Alzheimer’s Society is now offering care providers, organisations or individuals across Lancashire with an interest in music, the chance to run their own group and become a Singing for the Brain delivery partner.

They will provide partners with the support and resources to successfully do this.

Alzheimer’s Society, supported by the Utley Foundation, through their Music for Dementia campaign, aims to recruit 80 new Singing for the Brain delivery partners across the UK by the end of this summer.

Singing for the Brain is an uplifting and stimulating group activity for people affected by dementia, built around music and song. Through fun vocal warm-ups, and a variety of familiar and new songs, the music accesses and engages different parts of the brain.

Alzheimer’s Society Area Manager in Lancashire, Tara Edwards said: “Music memory is often retained when other memories are lost. Singing for the Brain can help people, even in advanced stages of dementia, to tap into long-term memories linked to music and song – for some, this can mean they can communicate through singing when no longer able to do so through speech.

“We have well established Singing for the Brain groups in Lancashire, and we hear how valuable these are to those who attend them like John and Maggie, even now during the pandemic, where we have adapted to run this service virtually. That’s why we are keen to help others set up a group so even more people can access this popular activity.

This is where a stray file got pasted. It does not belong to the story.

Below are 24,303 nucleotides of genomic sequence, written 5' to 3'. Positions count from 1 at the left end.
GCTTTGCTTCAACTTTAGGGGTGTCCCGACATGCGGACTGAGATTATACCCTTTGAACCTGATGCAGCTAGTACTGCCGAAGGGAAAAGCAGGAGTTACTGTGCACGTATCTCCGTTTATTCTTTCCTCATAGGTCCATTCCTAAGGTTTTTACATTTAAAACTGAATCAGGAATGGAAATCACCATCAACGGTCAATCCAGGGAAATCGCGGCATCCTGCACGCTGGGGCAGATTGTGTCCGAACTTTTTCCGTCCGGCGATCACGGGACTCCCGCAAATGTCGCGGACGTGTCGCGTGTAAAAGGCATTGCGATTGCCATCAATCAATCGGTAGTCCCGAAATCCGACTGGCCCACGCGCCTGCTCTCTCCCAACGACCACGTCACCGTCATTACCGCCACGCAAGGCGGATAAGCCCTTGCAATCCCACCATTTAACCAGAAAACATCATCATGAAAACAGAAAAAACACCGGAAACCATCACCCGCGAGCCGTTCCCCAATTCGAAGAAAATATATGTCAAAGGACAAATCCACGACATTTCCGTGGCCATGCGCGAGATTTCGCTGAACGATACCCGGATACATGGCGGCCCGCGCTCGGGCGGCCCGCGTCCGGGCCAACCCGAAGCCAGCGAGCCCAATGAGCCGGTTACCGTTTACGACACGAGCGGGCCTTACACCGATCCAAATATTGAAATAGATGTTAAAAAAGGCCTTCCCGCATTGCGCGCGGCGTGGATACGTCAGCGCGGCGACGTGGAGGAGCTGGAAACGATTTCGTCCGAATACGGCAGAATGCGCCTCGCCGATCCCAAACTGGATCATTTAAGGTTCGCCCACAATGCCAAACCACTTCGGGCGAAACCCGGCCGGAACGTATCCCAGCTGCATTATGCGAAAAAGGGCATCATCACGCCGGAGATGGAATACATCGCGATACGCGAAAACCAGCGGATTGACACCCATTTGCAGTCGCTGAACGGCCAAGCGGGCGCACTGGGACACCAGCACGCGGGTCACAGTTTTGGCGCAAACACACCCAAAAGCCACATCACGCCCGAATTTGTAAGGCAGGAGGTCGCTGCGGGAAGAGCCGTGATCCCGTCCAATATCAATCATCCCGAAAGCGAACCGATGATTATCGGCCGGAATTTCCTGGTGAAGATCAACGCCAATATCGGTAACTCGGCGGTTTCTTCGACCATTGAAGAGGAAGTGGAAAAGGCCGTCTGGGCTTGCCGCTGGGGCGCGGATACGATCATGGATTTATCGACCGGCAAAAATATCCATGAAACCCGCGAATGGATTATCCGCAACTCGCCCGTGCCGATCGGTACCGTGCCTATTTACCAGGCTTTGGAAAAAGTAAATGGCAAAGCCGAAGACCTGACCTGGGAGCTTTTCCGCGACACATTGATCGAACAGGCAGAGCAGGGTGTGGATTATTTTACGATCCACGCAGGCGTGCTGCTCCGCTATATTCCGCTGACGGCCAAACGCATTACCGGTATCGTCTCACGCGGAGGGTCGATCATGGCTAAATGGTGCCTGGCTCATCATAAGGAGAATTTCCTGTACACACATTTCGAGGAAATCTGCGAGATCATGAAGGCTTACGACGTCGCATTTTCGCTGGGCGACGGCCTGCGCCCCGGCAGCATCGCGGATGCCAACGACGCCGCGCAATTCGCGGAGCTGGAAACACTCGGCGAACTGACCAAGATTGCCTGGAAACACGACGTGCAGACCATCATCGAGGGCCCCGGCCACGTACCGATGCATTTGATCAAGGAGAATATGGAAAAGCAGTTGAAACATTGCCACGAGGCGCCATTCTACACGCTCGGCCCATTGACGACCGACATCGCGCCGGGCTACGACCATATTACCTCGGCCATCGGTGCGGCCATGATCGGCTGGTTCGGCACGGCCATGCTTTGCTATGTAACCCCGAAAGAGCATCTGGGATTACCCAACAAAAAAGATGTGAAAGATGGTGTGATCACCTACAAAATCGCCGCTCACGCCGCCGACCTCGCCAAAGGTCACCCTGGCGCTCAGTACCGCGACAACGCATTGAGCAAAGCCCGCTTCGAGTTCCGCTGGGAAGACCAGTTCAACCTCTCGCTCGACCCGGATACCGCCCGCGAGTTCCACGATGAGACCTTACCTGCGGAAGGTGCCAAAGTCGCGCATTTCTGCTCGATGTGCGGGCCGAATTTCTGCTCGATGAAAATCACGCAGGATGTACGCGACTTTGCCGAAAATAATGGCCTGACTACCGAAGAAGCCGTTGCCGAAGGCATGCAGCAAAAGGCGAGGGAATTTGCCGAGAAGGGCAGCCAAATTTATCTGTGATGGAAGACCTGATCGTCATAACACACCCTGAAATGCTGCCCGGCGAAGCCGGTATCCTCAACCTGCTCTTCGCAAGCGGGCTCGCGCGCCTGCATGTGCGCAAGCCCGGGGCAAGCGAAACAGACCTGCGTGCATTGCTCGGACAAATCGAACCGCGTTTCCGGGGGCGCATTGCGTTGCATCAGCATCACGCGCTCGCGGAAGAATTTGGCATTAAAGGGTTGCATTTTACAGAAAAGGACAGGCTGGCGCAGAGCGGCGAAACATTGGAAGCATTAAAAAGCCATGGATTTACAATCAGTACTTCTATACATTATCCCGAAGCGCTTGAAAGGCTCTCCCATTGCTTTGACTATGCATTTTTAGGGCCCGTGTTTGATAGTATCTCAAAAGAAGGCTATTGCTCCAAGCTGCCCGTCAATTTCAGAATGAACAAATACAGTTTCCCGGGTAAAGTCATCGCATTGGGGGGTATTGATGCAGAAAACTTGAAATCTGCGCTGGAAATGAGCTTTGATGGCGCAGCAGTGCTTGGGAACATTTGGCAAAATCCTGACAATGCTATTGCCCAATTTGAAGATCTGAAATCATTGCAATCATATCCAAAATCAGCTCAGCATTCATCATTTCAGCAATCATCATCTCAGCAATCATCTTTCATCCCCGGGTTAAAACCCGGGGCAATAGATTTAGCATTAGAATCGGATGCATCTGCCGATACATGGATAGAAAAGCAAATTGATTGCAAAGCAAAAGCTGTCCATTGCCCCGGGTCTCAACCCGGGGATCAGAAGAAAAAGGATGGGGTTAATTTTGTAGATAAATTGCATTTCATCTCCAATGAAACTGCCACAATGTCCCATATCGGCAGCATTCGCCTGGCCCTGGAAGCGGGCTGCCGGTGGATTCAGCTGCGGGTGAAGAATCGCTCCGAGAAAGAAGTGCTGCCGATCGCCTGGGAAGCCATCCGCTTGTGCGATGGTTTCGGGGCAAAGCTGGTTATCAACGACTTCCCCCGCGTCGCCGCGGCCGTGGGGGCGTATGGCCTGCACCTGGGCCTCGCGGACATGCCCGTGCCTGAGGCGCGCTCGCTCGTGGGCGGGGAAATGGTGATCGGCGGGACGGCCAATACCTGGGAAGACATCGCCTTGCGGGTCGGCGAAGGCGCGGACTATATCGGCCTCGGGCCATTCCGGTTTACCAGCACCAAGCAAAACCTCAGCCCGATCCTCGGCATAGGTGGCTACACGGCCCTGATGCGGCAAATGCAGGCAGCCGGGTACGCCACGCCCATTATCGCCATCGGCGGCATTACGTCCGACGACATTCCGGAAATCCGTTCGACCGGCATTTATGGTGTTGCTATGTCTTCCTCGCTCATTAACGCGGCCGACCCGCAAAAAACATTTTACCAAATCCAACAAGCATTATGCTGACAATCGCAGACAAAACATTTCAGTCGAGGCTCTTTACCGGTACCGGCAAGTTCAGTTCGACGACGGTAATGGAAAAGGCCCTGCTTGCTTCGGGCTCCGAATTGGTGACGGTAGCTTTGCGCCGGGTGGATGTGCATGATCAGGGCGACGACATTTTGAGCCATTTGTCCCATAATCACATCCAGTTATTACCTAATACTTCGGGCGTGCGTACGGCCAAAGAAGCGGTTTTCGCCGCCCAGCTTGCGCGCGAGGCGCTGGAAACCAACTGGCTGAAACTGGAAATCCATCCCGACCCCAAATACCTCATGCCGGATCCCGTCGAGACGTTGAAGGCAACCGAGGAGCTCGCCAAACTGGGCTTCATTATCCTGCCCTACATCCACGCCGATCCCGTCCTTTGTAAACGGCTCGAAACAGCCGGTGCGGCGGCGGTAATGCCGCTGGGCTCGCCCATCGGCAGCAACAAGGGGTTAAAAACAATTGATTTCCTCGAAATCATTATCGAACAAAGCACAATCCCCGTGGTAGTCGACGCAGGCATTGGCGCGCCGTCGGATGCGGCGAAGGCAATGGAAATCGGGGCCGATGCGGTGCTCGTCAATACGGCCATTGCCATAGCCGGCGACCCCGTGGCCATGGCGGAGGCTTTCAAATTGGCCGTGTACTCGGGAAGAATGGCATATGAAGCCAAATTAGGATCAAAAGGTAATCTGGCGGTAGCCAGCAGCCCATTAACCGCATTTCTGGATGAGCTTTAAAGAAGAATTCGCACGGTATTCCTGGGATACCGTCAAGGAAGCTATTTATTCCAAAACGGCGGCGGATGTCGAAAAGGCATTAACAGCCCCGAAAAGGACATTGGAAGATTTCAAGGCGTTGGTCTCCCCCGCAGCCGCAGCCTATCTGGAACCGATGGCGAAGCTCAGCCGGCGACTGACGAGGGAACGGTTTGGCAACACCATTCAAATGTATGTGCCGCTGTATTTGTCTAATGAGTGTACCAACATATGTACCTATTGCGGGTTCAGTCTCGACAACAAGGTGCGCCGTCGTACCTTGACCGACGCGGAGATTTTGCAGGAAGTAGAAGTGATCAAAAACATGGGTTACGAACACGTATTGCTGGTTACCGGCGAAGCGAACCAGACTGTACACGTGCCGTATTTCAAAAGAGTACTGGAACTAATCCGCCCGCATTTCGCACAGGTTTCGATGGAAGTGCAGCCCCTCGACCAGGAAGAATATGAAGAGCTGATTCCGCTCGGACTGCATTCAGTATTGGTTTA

“We are changing the way we provide support for people affected by dementia in the community so we can reach more people through delivery partners. We want more people to benefit from our popular Singing for the Brain service.”

To find out more and to register your interest, visit alzheimers.org.uk/singingforthebrain or you can contact the local office answerphone service on (01253) 696854 to enquire about attending the sessions in person.